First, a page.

weakSelf?.notifications = (weakSelf?.notifications ?? []) + (weakSelf?.chatNotificationDataSource ?? [])

    and app started working.

  12. 12


    I got this error when getting a value from NSUserDefaults. The following gives error:

    let arr = defaults.objectForKey("myArray")

    What fixed the error was to cast the type to the correct type stored in NSUserDefaults. The following gives no error:

    let arr = defaults.objectForKey("myArray") as! Array<String>
  13. 13

    Muhammad Adnan

    When your development target is not supporting any UIControl

    In my case i was using StackView in a project with development target 8.0.
    This error can happen if your development target is not supporting any UIControl.

    When you set incorrect target

    In below line if you leave default target “target” instead of self then Segmentation fault 11 occurs.

    shareBtn.addTarget(self, action: #selector(ViewController.share(_:)), for: .touchUpInside)
  14. 14


    When I create timer in VC, I got this issue too.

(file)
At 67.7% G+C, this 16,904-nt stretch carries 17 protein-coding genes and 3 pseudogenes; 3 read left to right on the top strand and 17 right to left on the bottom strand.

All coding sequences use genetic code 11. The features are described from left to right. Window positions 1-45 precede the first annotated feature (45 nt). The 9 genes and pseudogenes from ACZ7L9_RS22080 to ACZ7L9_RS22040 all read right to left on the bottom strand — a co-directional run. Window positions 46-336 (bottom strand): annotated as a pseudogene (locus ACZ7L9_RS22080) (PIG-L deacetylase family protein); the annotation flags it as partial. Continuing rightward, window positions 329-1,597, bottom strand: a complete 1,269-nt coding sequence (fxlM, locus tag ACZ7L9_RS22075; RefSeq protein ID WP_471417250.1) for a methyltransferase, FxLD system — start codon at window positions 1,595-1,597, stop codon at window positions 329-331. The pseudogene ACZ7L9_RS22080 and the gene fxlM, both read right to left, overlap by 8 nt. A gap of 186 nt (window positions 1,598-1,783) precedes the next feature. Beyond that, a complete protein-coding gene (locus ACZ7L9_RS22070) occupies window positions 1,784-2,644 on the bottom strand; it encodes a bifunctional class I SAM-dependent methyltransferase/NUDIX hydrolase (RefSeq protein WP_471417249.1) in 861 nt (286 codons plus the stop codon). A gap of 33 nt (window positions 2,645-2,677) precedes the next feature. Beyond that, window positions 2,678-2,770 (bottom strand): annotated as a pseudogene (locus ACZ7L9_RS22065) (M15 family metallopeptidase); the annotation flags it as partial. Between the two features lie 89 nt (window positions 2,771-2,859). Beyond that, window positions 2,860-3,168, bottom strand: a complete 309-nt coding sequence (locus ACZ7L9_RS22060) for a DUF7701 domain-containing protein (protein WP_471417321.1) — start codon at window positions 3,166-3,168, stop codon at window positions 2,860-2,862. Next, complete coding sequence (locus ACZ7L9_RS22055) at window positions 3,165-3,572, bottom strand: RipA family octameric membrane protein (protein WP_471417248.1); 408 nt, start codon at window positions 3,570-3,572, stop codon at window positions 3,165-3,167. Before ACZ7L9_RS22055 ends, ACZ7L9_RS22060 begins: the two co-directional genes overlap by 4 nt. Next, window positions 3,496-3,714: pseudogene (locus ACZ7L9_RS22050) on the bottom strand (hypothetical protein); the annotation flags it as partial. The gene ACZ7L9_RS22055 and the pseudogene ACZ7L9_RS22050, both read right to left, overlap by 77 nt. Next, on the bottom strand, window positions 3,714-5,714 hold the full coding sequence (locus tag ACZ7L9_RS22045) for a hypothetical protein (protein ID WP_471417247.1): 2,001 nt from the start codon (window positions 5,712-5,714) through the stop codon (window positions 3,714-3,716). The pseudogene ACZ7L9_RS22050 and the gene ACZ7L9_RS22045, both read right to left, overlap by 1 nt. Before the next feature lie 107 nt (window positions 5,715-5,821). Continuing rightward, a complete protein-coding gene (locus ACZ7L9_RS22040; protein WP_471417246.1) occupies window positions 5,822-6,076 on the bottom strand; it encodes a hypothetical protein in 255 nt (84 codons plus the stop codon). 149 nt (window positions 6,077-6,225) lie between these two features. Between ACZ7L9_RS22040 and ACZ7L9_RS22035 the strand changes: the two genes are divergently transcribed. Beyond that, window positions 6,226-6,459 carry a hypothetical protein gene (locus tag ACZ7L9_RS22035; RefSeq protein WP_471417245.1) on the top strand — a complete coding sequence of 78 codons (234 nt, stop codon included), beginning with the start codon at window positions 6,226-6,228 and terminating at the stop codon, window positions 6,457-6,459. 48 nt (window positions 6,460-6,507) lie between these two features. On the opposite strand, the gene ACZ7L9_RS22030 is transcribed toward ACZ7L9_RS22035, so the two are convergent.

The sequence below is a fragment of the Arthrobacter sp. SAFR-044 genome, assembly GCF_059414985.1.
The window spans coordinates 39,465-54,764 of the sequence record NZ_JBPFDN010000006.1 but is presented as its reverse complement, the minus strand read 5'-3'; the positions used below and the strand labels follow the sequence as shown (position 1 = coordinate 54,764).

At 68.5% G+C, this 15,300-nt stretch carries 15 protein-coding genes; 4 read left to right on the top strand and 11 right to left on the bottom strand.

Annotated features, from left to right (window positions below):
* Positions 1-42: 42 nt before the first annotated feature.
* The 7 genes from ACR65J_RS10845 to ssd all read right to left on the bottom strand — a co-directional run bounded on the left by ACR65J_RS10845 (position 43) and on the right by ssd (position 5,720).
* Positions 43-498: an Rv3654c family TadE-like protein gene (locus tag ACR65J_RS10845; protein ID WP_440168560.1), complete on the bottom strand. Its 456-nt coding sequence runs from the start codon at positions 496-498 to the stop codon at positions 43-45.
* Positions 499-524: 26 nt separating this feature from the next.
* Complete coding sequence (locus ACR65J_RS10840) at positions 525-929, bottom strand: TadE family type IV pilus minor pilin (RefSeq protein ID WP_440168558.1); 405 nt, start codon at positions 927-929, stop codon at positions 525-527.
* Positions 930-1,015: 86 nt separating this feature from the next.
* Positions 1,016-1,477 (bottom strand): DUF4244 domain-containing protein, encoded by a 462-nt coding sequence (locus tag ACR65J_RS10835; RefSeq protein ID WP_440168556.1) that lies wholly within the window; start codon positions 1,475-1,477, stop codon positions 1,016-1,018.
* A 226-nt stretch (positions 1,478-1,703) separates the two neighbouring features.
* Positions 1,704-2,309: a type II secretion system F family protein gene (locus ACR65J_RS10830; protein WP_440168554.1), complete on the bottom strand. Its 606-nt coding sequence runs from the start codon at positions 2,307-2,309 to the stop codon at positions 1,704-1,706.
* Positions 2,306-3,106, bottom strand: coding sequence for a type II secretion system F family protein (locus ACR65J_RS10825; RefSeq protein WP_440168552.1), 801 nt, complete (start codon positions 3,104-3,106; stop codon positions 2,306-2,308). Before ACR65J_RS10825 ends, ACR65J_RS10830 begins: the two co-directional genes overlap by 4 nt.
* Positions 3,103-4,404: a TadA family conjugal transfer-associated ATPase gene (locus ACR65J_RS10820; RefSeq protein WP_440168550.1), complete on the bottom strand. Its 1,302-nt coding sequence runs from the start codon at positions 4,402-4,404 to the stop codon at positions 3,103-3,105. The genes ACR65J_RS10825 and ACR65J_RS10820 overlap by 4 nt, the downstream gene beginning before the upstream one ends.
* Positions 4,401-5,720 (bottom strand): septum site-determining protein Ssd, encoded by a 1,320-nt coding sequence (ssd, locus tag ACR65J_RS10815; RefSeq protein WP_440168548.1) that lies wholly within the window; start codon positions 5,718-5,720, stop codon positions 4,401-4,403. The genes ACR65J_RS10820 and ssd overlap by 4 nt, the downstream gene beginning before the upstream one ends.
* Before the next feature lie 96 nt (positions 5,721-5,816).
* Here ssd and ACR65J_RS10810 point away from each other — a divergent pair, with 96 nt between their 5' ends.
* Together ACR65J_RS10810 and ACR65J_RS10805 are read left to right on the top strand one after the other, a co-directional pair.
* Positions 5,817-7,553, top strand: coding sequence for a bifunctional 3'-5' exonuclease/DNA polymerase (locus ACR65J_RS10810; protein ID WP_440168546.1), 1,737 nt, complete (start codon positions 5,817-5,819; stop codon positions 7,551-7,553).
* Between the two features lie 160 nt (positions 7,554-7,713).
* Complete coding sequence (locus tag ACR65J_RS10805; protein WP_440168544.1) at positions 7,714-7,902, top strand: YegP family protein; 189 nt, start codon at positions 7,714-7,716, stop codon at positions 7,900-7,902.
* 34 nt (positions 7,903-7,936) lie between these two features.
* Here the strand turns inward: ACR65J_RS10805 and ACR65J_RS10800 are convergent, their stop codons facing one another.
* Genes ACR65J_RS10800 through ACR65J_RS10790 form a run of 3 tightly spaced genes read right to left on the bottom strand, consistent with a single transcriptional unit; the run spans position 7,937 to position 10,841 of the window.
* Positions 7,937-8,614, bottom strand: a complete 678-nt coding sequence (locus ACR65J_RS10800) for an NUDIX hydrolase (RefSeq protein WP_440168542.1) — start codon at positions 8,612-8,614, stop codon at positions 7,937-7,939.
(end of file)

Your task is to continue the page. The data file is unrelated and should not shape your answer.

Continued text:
if I init timer like this:
    var timer:Timer = Time(timeInterval: 1.0, target: self, selector: #selector(countDown), userInfo: nil, repeats: true) , it shows the error, but finally i found this is not correct initialization method. The correct method is like this:

    var timer:Timer = Timer.init(timeInterval: 1.0, target: self, selector: #selector(countDown), userInfo: nil, repeats: true)

  15. 15


    I got this issue, and I finally found that in my code I changed the ViewController's name, such as:

    I have a MerchantRegisterViewController.swift file,

    in my LoginControlelr:

    @IBAction func unwindToLoginVCFromTenantRegister(segue: UIStoryboardSegue){
        if let tenantRegisterVC = segue.source as? MerchantRegisterViewController {
            print("coming form tenantRegisterVC")

    and after:
    I changed the MerchantRegisterViewController to MerchantViewRegisterController, but I hard to found the unwind func to change the VC‘s name, so I get the error, after I delete the MerchantViewRegisterController, and recreate it , so Xcode will prompt me the error source location, then I can solve the problem!

    Hope this can help someone who in the same situation!:)

  16. 16


    I got segmentation fault on my Mac Mini using Xcode Bots. The seg fault did only occur during build step of testing and not during building or running locally. Only in Xcode bots during build step of testing.

    I am using macOS Sierra and Xcode 8, with the code converted to Swift 2.3.